Catalyzing Action on Climate Change: Stopping Denialism and the Role of “Business”

By Muriel Moody Korol, Senior Attorney, Climate & Energy Program
By Muriel Moody Korol, Senior Attorney, Climate & Energy Program

UN Secretary-General Ban Ki-moon’s Climate Summit on September 23, 2014 is expected to “serve as a public platform for leaders at the highest level – all UN Member States, as well as finance, business, civil society and local leaders from public and private sectors – to catalyze ambitious action on the ground to reduce emissions and strengthen climate resilience and mobilize political will for an ambitious global legal agreement by 2015 that limits the world to a less than 2-degree Celsius rise in global temperature.” (emphasis added). At CIEL, we fully believe that we must “catalyze ambitious action” on climate change, and we call on “business” to answer the UN Secretary-General to do exactly that.

In CIEL’s efforts on climate change, we have looked at the roles that “business” has played in this arena. Some are positive, like the recent “Risky Business Report” co-chaired by Michael Bloomberg, Henry Paulson, Jr., and Tom Steyer, that strives to convince others in the business community that catalytic action is needed. Other roles have been decidedly negative, including climate denialism that has aimed to obstruct action on climate change. In fact, last week, Bloomberg Businessweek reported that fossil fuel companies are funding “grassroots” campaigns to subvert legislative action on climate change.

The negative actions of “business” contribute to the American public’s inadequate response to climate change. Indeed, one in four Americans are “solidly skeptical” of global warming and only 39% are “concerned believers.”

The extent of climate change skepticism is surprising given its clear and disastrous costs. For example, one recent economic study found that the total cost of long-term economic growth to the Philippines in today’s dollars from increased cyclonic activity due to climate change is $6.5 trillion,*  which represents only the loss from economic growth due to increased cyclones and does not include all the disastrous damage associated with typhoons (such as loss of life). $6.5 trillion also does not include the other climate change damage hitting the Philippines such as increased temperature (and corresponding spikes in communicable diseases), decreased agricultural production, rising sea levels, groundwater contamination, coral bleaching, decreased fisheries production, waning eco-tourism capability, etc.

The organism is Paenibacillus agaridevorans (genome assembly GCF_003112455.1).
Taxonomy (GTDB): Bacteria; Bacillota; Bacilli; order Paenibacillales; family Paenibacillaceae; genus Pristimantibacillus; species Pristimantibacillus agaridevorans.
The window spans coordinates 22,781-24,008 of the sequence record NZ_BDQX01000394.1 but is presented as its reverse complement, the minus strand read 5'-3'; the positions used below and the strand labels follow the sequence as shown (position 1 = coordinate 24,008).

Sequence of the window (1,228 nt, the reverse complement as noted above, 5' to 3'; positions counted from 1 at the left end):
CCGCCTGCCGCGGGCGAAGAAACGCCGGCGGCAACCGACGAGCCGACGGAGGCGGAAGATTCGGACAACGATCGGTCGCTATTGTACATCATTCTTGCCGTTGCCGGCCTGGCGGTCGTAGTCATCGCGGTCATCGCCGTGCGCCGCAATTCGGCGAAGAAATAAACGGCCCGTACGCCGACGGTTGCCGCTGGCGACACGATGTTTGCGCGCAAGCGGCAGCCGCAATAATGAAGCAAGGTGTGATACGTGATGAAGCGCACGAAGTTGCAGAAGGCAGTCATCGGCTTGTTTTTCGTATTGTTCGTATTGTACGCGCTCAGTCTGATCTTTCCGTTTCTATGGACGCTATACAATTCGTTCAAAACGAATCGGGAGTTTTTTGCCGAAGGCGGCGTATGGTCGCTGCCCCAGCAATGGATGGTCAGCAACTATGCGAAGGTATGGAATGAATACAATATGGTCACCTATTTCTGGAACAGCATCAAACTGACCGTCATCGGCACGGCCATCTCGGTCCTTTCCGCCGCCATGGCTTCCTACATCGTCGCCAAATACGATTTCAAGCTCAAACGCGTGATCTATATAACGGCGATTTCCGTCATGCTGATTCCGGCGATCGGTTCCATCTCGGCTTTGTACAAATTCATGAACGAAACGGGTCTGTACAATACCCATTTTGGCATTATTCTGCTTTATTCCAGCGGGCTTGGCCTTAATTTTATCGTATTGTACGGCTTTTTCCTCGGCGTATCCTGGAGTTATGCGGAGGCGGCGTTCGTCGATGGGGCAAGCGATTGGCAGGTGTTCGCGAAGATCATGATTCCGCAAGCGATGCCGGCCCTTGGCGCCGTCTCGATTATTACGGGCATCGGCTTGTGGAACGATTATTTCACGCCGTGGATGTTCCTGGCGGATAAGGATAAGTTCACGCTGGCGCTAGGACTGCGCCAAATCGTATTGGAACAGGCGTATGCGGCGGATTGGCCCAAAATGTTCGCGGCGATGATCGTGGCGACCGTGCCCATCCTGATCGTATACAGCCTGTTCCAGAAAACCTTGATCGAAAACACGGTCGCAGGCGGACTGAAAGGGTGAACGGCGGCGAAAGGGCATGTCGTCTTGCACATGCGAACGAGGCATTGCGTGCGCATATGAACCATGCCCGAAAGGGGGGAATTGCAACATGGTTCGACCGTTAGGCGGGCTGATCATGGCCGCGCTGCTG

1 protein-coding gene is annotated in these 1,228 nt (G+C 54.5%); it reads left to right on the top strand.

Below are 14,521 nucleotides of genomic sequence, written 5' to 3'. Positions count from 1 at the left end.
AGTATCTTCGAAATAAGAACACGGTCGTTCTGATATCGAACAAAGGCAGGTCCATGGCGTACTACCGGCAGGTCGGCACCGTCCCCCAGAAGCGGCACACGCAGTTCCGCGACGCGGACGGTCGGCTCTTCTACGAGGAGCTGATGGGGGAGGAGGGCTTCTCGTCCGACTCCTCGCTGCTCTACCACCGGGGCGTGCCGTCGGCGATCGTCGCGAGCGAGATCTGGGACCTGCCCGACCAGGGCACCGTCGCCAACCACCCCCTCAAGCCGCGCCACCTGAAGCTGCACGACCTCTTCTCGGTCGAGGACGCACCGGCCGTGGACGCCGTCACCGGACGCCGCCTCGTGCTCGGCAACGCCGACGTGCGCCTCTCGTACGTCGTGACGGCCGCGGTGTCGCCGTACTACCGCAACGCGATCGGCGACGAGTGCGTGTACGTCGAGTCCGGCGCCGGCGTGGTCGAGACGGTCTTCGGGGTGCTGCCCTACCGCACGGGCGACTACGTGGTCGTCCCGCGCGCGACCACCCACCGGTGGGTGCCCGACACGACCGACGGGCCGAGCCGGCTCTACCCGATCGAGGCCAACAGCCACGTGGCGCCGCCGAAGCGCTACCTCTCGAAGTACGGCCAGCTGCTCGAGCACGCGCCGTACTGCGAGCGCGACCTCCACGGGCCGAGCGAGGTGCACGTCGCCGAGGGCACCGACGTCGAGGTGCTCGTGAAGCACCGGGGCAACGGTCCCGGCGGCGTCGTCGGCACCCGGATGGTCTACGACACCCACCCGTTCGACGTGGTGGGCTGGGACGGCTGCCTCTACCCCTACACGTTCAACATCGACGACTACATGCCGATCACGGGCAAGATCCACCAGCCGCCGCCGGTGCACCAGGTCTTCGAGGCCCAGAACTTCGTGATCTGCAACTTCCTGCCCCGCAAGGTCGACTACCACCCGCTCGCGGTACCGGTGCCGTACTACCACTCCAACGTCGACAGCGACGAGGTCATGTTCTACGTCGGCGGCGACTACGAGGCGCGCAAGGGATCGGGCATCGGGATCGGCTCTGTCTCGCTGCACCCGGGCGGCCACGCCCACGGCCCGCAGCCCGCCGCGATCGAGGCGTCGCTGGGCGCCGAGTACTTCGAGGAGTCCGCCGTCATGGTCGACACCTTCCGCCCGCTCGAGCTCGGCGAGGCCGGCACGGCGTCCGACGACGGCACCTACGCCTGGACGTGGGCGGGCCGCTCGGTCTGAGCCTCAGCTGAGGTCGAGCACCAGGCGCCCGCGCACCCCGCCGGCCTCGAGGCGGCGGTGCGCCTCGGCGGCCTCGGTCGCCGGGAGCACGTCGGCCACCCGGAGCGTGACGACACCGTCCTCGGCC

The devastating impacts of climate change experienced by the Philippines highlight how important it is to stop the skepticism and apathy surrounding climate change. To do so, we need to pull that skepticism out from its roots: climate change denial and misinformation. That is why CIEL, with Greenpeace International and World Wildlife Fund International, asked fossil fuel company directors and officers whether or not they could be personally liable if their company was found to have misled regulators, investors, or the public about the risks of climate change or have worked to undermine positive action on climate change. And we also sent letters to insurers to see whether or not their directors and officers liability policies include or exclude coverage for anti-climate action activities.

These questions are important to put “business” on notice that, first, they shouldn’t act in ways that subvert action climate change; and second, as insurers, they shouldn’t provide coverage to those who do. There is a role for business to play, and we congratulate those in the public relations industry who have stood up and refused to contribute to climate change denial.

We expect the insurance industry to be part of the community catalyzing ambitious action on climate change. We ask insurers to fully examine the ethics of personally insuring directors and officers for lawsuits seeking damages for climate denialism activities. At the very least, we call on the D&O insurance industry, as well as the overall insurance industry, to fully consider the extent to which they can work with civil society to “catalyze ambitious action” on climate change.


*Present discounted value is a future amount of money that has been discounted to reflect its current value as if it existed today. 6.5 trillion assumes a 1% discount rate and equals -2,382% of Philippines current GDP ($272 Billion).  Using a more conservative discount rate (5%), the authors found that the PDV of loss is 83% of the Philippine’s current GDP—still significant.

Originally posted on September 11, 2014.